As explored in The Pivot the bumps work out if assets are held long term but when risk assets are bought at inflated peaks, the time to recovery can stretch to very many years. Timing does matter.
So, what is driving the stock market Bulls?
- The evidence is emphatic that global growth is accelerating, that growth is synchronised because practically all economies are reporting it with the global rate expected to surprise to the upside, coming in at 3.4% for last year, up from the 3% expected thus marking 2009 to 2018 as the longest period of recovery since the end of World War Two.
- The recovery is reflected in stock market rises out of the deep trough at its lowest in March 2009 since which the broad measure of global stock markets is up two fold, the US and India up nearly fourfold and even the stable German DAX is up two and a half times its price at the trough. This is against the backdrop of global economic expansion of one third over the same period.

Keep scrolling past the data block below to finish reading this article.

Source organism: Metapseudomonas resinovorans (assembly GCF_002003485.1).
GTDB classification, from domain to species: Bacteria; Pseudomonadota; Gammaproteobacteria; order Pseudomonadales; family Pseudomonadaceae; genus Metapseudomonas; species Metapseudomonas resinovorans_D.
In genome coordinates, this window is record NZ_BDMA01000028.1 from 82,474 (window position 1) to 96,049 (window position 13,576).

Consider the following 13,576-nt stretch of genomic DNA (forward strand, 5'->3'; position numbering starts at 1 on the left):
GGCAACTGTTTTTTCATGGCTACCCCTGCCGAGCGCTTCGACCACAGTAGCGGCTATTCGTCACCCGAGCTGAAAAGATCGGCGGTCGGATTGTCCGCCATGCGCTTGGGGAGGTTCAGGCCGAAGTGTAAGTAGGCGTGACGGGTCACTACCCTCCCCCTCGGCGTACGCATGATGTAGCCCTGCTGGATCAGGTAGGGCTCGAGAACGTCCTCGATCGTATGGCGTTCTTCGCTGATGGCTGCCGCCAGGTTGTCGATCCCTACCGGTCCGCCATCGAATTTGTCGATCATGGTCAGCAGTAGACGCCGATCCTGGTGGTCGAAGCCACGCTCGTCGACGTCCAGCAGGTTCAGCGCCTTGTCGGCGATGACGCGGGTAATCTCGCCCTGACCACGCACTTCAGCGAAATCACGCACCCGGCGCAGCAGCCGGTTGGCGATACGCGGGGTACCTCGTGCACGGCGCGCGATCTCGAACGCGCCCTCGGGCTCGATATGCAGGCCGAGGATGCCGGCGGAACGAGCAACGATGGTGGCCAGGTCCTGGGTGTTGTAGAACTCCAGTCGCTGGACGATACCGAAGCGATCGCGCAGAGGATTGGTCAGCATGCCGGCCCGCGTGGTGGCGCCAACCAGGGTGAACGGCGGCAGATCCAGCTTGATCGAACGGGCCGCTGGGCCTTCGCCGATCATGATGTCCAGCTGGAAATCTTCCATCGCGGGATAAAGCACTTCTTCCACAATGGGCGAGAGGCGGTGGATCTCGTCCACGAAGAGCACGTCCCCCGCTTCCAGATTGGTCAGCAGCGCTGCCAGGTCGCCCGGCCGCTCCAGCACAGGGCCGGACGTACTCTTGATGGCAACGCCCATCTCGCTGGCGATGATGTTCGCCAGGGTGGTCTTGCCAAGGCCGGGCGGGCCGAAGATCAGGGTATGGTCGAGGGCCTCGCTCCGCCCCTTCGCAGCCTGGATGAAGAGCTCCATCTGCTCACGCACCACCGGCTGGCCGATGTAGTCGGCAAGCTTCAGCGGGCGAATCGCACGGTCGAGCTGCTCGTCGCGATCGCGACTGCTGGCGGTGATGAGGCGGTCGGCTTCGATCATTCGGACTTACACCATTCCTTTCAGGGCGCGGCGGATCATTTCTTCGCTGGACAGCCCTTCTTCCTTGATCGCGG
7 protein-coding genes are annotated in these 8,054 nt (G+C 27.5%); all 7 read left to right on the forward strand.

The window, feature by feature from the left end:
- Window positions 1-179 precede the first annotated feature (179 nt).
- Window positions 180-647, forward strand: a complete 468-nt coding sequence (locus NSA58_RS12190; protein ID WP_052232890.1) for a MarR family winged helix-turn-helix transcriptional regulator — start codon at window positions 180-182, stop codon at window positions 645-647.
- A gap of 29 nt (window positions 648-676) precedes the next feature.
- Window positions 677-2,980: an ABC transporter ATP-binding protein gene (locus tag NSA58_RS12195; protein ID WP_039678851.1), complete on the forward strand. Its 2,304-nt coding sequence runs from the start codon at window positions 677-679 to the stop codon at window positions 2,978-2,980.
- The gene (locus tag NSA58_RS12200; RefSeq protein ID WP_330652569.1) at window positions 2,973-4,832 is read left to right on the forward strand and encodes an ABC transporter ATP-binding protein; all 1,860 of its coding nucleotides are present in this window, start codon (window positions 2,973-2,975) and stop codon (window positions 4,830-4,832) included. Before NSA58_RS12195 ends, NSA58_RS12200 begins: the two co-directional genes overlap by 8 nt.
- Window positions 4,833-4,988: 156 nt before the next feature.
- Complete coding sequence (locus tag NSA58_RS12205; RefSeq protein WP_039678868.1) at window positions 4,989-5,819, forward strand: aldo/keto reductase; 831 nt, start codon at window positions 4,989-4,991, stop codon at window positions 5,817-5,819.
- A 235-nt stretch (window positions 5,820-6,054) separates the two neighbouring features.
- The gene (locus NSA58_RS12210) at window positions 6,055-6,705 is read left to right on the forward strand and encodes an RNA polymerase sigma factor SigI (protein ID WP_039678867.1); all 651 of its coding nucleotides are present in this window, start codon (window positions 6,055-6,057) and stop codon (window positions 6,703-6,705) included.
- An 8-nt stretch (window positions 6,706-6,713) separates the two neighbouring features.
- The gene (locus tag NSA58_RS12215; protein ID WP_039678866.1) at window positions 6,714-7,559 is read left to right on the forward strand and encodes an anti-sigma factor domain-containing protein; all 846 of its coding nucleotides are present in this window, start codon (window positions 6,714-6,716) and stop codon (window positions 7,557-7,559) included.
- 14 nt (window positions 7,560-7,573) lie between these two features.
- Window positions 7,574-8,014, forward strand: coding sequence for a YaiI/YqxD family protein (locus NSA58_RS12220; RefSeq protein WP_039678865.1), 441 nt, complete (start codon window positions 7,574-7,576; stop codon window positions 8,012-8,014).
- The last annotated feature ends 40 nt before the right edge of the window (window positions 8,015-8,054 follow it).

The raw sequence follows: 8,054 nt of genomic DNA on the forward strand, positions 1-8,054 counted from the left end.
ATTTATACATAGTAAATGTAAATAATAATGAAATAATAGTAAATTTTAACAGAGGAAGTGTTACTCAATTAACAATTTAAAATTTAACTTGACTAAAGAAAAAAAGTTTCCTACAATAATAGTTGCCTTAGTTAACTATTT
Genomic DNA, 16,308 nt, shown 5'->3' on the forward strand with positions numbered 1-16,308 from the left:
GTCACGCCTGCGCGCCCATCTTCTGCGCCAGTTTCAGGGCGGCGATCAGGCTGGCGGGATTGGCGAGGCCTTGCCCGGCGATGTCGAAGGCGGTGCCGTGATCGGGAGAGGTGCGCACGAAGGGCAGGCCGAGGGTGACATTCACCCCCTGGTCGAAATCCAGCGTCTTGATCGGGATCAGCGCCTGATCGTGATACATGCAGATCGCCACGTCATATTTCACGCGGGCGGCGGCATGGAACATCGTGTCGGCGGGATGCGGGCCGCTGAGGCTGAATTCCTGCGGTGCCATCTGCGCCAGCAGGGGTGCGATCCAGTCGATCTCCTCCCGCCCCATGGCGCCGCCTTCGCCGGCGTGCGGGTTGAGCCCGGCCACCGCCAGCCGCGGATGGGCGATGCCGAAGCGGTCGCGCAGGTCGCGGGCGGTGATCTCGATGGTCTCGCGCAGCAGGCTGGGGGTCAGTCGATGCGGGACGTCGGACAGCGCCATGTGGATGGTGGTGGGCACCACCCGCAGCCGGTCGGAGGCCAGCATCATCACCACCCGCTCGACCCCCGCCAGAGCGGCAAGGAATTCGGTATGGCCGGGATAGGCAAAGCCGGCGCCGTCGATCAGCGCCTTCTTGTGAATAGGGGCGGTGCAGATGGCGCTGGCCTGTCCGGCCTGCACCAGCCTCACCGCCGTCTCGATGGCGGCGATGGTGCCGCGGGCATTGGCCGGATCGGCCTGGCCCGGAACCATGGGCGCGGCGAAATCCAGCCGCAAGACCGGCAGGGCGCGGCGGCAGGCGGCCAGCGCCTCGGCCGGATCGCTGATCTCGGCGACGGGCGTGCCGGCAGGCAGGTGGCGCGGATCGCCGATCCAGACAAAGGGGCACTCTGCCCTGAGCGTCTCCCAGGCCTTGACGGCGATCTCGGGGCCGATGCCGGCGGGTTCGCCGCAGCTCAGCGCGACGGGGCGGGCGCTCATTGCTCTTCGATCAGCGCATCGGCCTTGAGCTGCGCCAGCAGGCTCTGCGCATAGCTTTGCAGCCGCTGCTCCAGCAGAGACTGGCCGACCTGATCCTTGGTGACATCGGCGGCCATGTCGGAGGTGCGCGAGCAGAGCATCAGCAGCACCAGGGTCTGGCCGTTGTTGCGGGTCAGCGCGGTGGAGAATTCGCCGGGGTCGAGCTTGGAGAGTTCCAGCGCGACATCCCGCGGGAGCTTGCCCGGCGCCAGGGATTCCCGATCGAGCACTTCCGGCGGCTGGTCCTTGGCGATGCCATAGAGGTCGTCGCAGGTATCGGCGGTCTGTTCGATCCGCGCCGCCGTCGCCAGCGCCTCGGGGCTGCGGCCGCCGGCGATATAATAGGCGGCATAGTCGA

- Europe surprised positively and gathered strength in 2017 recording growth of 2.4% while unemployment across the region declined helping Europe to start to follow the virtuous circle of more jobs, more spending and more economic activity that has buoyed the USA.
- None of the main barriers to a continued bull in risk assets is expected. This includes a surprise acceleration in tightening of US interest rates that would be damaging to the economy, a recession in the US characterised by two back to back negative quarters, a surge in wage and consumer price inflation that would hurt corporate margins and finally, no irrational exuberance.